Nominations and elections for the Committee of One Hundred took place within a few days. Though dominated by moderates, its members included such radicals as Daniel Dunscomb, chairman of the Mechanics Committee, whose presence helped push the committee to widen its authority. At a mass meeting of city residents on April 29, the One Hundred promulgated Articles of Association drafted by James Duane and John Jay. Those who signed pledged “never to become Slaves” and to obey the measures of the Continental Congress, the Provincial Congress, and their local committees.

Three hundred and sixty armed men, led by Isaac Sears, meanwhile seized the keys of customs collector Andrew Elliot. Sears declared the port of New York closed until further notice. For another week or two, Sears’s house on Queen Street seemed to be the effective seat of government and headquarters for the company of militia that nightly patrolled the city. William Smith Jr. could hardly believe what was happening. “It is impossible,” he wrote on April 29, “fully to describe the agitated State of the Town since last Sunday, when the News first arrived of the Skirmish between Concord and Boston. At all corners People inquisitive for News. Tales of all kinds invented believed, denied, discredited. .. . The Taverns filled with Publicans at Night. Little Business done in the Day.. . . The Merchants are amazed and yet so humbled as only to sigh or complain in whispers. They now dread Sears’s Train of armed Men.”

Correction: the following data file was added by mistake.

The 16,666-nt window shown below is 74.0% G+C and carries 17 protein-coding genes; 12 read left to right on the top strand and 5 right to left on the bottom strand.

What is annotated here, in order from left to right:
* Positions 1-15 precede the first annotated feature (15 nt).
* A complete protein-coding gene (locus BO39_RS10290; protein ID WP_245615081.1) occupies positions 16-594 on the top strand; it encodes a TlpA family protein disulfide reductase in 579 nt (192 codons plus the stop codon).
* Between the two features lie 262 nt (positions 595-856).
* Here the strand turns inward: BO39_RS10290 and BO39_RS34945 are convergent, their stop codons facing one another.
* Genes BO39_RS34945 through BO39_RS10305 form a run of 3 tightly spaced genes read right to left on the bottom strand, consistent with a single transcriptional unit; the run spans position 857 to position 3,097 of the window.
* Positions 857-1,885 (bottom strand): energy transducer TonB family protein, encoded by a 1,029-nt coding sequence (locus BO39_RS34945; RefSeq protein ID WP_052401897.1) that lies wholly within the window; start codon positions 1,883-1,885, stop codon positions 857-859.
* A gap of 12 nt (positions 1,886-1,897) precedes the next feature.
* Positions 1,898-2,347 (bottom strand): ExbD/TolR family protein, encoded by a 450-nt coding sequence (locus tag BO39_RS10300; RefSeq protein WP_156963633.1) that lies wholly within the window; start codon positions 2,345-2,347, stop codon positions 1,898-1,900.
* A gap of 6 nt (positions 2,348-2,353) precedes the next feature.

This was revolution—“total revolution,” in the words of one Tory. Even if Great Britain and the colonies did manage to compose their differences—the Continental Congress continued to insist that the colonies weren’t seeking independence—the legitimacy of colonial political institutions had boiled away. Governmental power was passing to a network of committees that responded to, and included representatives of, what another Tory called “the lower class of people.” The city is now ruled, said yet another, “by Isaac Sears & a parcel of the meanest people, Children & Negroes.”